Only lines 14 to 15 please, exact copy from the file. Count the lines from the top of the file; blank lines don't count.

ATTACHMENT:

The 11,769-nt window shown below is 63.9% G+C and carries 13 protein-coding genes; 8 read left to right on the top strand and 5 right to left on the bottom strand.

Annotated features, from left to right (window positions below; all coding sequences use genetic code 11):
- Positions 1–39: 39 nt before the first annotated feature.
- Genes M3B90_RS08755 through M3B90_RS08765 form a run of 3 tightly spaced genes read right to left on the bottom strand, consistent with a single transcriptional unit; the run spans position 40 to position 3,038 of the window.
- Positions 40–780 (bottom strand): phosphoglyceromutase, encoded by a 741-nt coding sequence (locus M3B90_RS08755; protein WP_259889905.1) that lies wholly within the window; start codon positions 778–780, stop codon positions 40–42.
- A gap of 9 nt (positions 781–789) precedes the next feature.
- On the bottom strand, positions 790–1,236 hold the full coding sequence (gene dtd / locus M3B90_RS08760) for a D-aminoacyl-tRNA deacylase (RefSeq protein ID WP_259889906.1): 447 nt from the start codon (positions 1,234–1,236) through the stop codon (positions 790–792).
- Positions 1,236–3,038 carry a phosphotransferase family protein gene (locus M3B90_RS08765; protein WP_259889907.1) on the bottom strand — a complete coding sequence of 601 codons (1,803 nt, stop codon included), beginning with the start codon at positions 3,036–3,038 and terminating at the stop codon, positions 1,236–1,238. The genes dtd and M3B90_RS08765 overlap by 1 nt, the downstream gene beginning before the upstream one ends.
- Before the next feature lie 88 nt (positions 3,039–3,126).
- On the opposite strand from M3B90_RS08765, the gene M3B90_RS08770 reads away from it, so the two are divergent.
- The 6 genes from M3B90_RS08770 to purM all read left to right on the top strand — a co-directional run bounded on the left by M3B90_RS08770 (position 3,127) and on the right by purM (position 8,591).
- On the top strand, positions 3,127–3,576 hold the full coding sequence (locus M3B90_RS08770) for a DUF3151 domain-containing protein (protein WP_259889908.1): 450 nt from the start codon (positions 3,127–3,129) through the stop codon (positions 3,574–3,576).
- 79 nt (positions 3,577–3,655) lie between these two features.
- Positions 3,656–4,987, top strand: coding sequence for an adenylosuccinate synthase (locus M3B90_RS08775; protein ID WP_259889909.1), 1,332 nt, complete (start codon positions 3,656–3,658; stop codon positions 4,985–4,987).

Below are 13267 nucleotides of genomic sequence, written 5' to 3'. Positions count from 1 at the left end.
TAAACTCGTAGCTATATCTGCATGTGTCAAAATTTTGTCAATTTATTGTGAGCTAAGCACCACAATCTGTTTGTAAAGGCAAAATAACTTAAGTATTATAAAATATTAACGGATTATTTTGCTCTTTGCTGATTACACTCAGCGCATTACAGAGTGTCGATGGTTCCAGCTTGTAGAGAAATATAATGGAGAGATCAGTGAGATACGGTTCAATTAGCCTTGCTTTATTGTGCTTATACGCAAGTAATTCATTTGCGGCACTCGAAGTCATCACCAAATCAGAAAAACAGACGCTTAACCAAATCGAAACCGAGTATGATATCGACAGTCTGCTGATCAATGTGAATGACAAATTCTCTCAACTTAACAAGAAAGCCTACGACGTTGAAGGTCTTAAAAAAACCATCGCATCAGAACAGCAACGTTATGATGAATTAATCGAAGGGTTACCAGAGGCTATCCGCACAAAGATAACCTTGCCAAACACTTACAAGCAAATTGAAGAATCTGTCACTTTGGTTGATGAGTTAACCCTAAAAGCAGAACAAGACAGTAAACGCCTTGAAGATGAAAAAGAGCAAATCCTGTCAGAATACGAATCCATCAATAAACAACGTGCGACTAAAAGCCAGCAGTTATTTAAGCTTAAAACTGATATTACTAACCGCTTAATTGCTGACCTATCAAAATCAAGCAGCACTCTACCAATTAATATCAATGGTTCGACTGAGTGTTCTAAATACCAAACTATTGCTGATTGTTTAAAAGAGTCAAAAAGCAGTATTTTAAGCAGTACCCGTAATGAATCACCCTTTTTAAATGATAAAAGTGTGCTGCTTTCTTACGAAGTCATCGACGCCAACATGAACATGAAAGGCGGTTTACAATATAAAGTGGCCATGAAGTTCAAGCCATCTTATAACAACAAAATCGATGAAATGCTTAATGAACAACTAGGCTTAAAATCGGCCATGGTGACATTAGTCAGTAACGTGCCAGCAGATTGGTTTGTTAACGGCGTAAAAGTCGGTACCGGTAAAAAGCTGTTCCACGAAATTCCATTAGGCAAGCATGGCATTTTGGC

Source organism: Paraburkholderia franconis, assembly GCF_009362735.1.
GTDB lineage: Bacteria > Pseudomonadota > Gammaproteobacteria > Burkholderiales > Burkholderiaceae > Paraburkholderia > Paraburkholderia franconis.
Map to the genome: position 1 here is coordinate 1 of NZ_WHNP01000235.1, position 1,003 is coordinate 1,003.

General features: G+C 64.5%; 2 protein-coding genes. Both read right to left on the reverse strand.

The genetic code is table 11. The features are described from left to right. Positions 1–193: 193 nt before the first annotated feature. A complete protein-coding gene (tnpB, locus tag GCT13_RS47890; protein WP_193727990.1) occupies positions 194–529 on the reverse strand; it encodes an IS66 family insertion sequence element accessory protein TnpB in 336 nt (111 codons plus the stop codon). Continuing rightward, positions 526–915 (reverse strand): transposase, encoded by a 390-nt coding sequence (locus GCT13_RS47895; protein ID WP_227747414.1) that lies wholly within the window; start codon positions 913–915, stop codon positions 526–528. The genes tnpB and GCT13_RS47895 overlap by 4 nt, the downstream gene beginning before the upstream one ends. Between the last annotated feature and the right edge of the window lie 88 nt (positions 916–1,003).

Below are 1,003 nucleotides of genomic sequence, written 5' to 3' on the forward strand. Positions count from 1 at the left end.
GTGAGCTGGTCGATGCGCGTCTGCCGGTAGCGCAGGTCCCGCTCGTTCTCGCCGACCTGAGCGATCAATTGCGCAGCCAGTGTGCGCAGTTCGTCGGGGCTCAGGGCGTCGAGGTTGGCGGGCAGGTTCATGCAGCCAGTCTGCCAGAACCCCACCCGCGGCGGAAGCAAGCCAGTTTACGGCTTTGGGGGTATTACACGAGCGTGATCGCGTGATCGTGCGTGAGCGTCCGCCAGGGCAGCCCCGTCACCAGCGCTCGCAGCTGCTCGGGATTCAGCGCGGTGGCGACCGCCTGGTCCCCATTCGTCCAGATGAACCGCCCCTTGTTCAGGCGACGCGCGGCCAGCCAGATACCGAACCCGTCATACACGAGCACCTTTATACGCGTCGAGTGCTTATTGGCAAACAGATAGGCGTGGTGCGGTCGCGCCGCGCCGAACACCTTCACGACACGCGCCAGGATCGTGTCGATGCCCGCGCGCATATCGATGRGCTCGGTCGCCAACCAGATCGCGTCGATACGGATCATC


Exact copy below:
- Positions 3,656–4,987, top strand: coding sequence for an adenylosuccinate synthase (locus M3B90_RS08775; protein ID WP_259889909.1), 1,332 nt, complete (start codon positions 3,656–3,658; stop codon positions 4,985–4,987).

Below are 13267 nucleotides of genomic sequence, written 5' to 3'. Positions count from 1 at the left end.